Sunday, June 16

The Quad: Grappling with campus shooting and the return to normalcy

(Angie Wang/News editor)

(Angie Wang/News editor)

Tuesday night before I went to bed, my friend Taylor, a third-year student at UC Santa Barbara, asked me to read an article she wrote commemorating the second anniversary of the 2014 Isla Vista shooting.

I had a bad cold and had to open at work the next morning. I’m a senior student supervisor at Kerckhoff Coffee House, and I open every Wednesday, from 6 a.m. to 11 a.m. I made a mental note to read her article later, texted her, “Of course!!!” and fell asleep.

On this Wednesday, a co-worker, off-shift and studying, came over to me as I teased our barista to tell me about the BruinAlert text: “Police Activity vic. Engineering Building 4. Avoid area until further notice.”

I nodded, but we both shrugged. Another BruinAlert came in. Next thing I knew, people were running into the coffee house. BruinAlert: “Shooting at Engineering 4.”

I called for people to stay calm, announced the lockdown and shut our two entryways. I made eye contact with my manager walking out of the office. I turned off the music and told everyone to get down and stay away from the windows.

“Stay calm,” I said.

I sat the behind the registers with the seven employees on shift, our off-shift co-worker and another student for the next two hours. My manager sat with us for a little while, between monitoring the doors and calling UCPD for updates.

I followed GroupMe and Daily Bruin Slack feeds and police scanner reports. Fear-filled news found me: People claimed that there were four shooters with assault rifles – one in South Campus, one in North Campus, another on Hilgard and a last on the Hill.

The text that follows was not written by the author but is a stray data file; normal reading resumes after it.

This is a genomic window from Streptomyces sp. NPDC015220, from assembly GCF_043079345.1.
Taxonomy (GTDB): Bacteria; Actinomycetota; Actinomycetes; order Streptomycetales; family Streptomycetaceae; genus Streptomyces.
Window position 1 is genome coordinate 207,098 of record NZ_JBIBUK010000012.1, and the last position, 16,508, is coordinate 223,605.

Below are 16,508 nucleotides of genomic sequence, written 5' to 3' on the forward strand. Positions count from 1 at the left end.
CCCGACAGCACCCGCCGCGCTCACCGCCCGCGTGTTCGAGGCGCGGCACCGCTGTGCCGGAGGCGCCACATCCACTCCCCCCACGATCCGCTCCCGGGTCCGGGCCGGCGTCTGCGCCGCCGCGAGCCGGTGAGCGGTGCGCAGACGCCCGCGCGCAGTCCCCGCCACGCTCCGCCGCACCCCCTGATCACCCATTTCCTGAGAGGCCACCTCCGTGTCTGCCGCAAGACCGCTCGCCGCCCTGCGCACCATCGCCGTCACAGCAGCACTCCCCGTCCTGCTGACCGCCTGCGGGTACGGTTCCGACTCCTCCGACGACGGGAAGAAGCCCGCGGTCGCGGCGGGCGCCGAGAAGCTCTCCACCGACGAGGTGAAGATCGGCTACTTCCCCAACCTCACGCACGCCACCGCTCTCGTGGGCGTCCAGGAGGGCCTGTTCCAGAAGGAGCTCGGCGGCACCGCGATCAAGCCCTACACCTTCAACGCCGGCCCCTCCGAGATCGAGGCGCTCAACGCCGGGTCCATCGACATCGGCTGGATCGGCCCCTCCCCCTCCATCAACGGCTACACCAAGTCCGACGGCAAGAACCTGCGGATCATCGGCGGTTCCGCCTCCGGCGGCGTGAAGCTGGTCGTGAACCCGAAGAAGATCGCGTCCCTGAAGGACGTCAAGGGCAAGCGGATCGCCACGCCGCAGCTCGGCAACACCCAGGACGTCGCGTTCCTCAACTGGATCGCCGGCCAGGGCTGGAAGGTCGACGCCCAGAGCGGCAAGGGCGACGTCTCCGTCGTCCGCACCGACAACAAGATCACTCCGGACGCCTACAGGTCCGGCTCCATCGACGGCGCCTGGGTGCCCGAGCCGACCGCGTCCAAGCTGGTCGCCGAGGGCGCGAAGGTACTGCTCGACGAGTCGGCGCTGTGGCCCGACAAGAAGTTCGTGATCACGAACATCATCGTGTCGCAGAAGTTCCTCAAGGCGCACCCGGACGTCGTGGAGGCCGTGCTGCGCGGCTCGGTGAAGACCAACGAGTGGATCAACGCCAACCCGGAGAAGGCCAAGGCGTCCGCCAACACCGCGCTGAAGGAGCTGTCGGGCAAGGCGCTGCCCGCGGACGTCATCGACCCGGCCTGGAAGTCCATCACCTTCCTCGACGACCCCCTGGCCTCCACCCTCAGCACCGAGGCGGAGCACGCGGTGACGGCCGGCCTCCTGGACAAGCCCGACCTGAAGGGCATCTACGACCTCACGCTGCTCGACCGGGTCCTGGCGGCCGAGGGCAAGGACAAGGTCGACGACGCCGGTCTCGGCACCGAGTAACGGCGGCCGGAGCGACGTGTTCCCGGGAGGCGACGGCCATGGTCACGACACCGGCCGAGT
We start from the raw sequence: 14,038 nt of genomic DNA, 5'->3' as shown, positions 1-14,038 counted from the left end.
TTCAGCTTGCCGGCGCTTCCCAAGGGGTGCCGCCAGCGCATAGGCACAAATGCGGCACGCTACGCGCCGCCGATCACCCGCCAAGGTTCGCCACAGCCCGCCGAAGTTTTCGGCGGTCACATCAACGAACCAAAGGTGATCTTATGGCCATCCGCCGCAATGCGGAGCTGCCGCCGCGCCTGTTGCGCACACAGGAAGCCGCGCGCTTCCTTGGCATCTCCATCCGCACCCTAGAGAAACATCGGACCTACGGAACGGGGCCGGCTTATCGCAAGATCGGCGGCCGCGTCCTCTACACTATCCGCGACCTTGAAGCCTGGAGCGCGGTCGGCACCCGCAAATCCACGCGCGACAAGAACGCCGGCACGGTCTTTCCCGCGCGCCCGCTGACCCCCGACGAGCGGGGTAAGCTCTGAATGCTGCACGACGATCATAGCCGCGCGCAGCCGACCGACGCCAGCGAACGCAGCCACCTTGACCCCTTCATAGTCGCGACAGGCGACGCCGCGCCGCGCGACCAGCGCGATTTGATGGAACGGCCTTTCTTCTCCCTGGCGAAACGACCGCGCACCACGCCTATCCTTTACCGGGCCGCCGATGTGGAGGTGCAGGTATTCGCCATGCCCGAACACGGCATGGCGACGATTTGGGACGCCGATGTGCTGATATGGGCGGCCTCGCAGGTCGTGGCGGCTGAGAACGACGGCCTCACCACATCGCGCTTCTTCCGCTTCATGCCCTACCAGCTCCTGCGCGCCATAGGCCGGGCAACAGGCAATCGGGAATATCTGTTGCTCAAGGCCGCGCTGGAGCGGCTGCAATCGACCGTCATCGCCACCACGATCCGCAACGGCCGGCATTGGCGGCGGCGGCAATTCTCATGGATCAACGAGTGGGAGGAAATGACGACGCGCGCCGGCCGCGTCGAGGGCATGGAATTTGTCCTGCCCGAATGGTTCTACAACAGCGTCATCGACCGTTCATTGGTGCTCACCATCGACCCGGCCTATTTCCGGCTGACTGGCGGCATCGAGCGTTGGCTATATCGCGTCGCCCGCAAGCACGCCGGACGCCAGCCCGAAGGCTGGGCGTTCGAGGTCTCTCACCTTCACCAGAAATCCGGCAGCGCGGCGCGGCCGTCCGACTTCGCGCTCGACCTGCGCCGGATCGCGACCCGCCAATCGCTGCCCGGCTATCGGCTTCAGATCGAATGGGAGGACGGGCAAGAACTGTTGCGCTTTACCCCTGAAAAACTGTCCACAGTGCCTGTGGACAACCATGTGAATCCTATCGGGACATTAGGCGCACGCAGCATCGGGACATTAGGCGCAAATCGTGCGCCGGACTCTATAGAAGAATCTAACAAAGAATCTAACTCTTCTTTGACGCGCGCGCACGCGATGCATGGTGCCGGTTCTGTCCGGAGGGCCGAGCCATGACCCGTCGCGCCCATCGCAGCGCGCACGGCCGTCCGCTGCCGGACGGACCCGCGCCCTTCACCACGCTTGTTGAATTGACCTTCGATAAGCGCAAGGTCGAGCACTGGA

“Seven victims. Two injured.”

With each new message, the threat moved closer. “Shots heard in Kerckhoff Hall.” “A shooter seen on Kerckhoff Patio.”

I felt responsible for the lives in the room – for my baby-faced underclassmen staff and the 40-plus customers that sat in the middle of the floor. In my head, I checked and rechecked the faulty door locks. All eyes were glued to phone screens and students exchanged whispers.

In the hours before opening the doors after the BruinAlert at 12:18 p.m., I gave a few updates to the room. I stayed calm, my voice was level. I posted updates in our employee Facebook group.

I sent most of the staff home, and asked a couple to stay and help with the lingering customers. For the most part, everything went back to normal. I refunded an incorrect order. Then, I approached my manager.

“We’re closing for the rest of the day,” I said. A statement, not a question.

After a call, he came over and said that all of Associated Students UCLA operations would be open with regular hours for the remainder of the day – word from the higher-ups passed down.

My hands shook and I stuttered over my words. I was not going to ask our employees to come to work, to leave their homes, after a campus shooting.

I walked away.

By now, I had learned that most of what I had heard had been terror-stricken word of mouth that spread much faster than the truth. But it didn’t make it feel any less real.

The reality of murder-suicide still meant two deaths.

When my friend, Casey, came in with cold medicine to take my place as the next SSS on shift, that’s what I kept repeating.

“Two people died, and we’re staying open.”

Before I left, I served a customer who asked if he could get a post-shooting trauma discount.

Six years of customer service kicked in after a pause.

“What can I get for you?” I asked.

I bought my dad’s birthday gift with my employee discount in the student store – we were supposed to celebrate his birthday that night. I walked home under helicopters and past SWAT teams and news organizations.

I ducked beneath yellow tape as I called my parents. We exchanged love but we also exchanged anger.

About canceled plans and ASUCLA and the two hours it took for misinformation to stop. About an institution with students studying during a lockdown and professors asking them to. About guns and about death. About the pain their friends and family must be feeling.

Why was everyone going back to normal?

And finally, when I got home, my four roommates circled me with hugs. I got into bed by myself and cried.

I read Taylor’s article and grabbed my phone. She picked up after the first ring.

“Hi. How are you feeling?”

“I’m not okay.”

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